You've seen this by now. Domestic terror suspect Khumar Sher singing Avril Lavigne, moonwalking, and doing the robot as part of his Canadian Idol audition. What does it all mean? How does an alleged jihadist end up shucking and jiving on national TV? Is the joke on us, or him? To quote Ms. Lavigne, "Why do you have to go and make things so complicated?"
Amitava Kumar is the author of A Foreigner Carrying in the Crook of His Arm a Tiny Bomb. He's the guy in the coolest author photo ever right there. The book is an intriguing piece of cultural criticism and reportage about post-9/11 art and culture.
We tipped him off to the Idol story, and he shot back the essay below before breakfast the next day. Did I mention he also teaches at Vassar and wrote these cool Vanity Fair pieces in the last few weeks? Go, Professor Kumar, go!
We're getting him into a studio in Poughkeepsie to talk to Brent tomorrow - audio will be up here soon.
Until then - here's his essay:
Employees Must Wash Their Hands
On the same day that I learned about a foiled terror plot in Canada, one involving a hockey-playing doctor who had auditioned for Canadian Idol, I also read a news-item in the humor magazine The Onion titled "Man Already Knows Everything He Needs to Know About Muslims." There was more in common between the two stories than I could have imagined.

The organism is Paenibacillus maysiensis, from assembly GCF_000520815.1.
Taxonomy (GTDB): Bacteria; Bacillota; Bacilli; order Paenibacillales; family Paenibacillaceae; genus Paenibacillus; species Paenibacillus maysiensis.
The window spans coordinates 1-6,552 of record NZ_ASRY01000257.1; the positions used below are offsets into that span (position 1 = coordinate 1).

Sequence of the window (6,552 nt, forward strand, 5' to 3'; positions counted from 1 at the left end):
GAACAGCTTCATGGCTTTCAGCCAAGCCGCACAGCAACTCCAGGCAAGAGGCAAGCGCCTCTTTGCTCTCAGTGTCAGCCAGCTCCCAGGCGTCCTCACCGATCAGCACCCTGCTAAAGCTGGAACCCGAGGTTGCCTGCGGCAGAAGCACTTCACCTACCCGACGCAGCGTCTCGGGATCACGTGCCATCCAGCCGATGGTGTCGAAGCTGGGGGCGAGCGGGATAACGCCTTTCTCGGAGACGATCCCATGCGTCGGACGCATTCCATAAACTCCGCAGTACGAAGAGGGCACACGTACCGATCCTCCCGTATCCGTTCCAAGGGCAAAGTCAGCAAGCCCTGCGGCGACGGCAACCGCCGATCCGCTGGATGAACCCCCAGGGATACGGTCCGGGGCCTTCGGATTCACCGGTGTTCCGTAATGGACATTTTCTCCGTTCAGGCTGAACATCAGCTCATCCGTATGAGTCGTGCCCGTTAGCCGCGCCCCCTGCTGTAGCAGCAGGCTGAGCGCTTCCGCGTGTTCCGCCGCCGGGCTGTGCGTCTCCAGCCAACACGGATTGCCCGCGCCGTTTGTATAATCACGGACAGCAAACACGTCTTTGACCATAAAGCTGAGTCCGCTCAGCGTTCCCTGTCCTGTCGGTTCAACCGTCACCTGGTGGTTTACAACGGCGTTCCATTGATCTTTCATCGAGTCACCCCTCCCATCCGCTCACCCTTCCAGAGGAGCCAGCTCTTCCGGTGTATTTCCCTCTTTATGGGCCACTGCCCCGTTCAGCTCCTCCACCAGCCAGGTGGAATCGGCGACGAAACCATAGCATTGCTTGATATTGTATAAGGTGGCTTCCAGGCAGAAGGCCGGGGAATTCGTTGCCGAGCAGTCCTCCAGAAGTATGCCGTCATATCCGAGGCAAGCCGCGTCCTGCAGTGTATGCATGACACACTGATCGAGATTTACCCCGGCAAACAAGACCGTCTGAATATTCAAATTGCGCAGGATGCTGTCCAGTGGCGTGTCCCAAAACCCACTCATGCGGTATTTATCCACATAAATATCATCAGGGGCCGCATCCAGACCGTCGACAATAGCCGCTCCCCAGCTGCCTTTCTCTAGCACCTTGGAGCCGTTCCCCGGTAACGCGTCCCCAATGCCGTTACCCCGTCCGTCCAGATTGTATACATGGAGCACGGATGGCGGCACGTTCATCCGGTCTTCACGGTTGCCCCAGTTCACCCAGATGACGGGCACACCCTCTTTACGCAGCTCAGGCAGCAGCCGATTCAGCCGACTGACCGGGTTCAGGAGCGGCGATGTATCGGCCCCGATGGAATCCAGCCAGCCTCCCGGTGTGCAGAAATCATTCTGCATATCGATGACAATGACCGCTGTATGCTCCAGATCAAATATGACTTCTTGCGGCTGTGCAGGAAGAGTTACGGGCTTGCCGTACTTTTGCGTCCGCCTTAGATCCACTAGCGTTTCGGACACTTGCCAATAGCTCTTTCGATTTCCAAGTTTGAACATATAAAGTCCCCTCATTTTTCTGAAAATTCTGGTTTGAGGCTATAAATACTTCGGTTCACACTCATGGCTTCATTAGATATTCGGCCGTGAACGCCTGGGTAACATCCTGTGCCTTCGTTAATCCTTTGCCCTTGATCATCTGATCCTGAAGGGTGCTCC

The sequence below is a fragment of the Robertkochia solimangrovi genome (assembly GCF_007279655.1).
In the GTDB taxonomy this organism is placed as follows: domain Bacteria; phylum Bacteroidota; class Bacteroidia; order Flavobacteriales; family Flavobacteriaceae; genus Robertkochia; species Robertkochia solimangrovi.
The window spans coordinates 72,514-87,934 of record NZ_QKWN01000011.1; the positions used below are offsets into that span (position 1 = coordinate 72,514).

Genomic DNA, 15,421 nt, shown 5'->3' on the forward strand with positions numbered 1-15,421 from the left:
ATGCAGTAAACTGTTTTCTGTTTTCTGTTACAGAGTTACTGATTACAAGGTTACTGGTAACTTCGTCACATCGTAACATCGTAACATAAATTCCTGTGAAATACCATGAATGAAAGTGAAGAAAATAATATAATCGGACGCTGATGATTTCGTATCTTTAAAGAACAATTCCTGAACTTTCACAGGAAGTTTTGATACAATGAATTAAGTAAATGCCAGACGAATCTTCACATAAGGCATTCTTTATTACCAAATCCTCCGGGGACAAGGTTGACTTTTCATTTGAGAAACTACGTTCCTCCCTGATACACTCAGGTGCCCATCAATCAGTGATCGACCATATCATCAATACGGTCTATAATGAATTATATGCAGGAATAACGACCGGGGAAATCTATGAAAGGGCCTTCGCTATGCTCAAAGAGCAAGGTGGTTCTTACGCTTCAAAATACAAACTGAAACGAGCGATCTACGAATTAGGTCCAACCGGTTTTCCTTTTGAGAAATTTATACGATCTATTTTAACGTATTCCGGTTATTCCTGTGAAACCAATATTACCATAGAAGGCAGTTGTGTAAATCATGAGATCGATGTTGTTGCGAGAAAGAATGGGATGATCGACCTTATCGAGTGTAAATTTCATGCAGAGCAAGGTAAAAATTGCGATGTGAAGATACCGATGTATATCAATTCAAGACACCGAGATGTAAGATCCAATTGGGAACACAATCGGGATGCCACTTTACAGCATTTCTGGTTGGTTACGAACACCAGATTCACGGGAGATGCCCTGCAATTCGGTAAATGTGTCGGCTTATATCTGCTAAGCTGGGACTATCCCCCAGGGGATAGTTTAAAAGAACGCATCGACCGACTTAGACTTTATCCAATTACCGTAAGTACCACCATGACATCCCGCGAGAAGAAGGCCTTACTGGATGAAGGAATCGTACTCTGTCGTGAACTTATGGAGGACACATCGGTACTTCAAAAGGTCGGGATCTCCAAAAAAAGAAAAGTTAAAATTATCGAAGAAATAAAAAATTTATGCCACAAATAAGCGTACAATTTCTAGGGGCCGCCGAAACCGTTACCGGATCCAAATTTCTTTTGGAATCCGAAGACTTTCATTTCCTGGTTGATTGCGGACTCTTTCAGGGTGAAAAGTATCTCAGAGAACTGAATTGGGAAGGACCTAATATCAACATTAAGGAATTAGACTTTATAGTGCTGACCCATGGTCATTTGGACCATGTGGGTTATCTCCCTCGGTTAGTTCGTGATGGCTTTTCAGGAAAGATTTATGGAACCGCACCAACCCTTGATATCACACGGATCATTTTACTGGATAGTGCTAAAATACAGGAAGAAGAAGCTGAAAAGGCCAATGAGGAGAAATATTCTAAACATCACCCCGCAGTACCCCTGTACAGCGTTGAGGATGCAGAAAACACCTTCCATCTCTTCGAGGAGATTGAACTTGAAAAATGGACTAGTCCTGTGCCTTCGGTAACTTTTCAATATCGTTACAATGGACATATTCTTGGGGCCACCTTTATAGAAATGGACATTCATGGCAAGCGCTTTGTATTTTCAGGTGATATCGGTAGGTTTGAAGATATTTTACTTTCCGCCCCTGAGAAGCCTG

The Onion story began thus: "SALINA, KS--Local man Scott Gentries told reporters Wednesday that his deliberately limited grasp of Islamic history and culture was still more than sufficient to shape his views of the entire Muslim world." Gentries was hilariously portrayed as a man who considered ignorance the best foundation for building on stereotypes and broad generalizations.
The news from Canada struck a similar chord, at least in my own heart. I watched the video the video of a bearded man claiming to be a recent immigrant from Pakistan, wearing shalwar-kameez and a pakul hat, singing atrociously the song "Complicated" by Avril Lavigne. It took me a bit of research to find out that the man in the video, Khuram Syed Sher, might have played a prank on Canadian Idol. He was a hockey-playing doctor who had been trained at Montreal's McGill University. He was mocking my ability to stereotype, and my inclination to generalize from limited knowledge, a bearded man in an Afghani hat and his actions.
This still leaves the critical question: is Khuram Syed Sher guilty? We don't know. The Canadian Public Safety Minister Vic Toews has called for "vigilance," especially from ethnic minorities. Now, not to act like Scott Gentries of The Onion story, but if I may generalize from limited knowledge: what Vic Toews has said is as benign and useless as the sign you see in the toilets that say "Employees Must Wash Their Hands." But shouldn't everyone wash their hands? How exactly is the rule being enforced? Who is the sign really meant for? Is it only to assure patrons at restaurants that the food they are eating is not contaminated? Is it possible that Mr Toews has succumbed to a Gentries-ism? Is he acting from limited knowledge? In the US, at least, greater vigilance has only meant the planting of paid informants in Muslim communities paid informants in Muslim communities: the practice has led to a great deal of fear and mistrust. The local communities can be the best allies, but not if they are subjected to suspicion, wrongful arrests, and surveillance. If this is the case in Canada, then Mr Toews is acting in bad faith.
-Amitava Kumar is the author of A Foreigner Carrying in the Crook of His Arm a Tiny Bomb.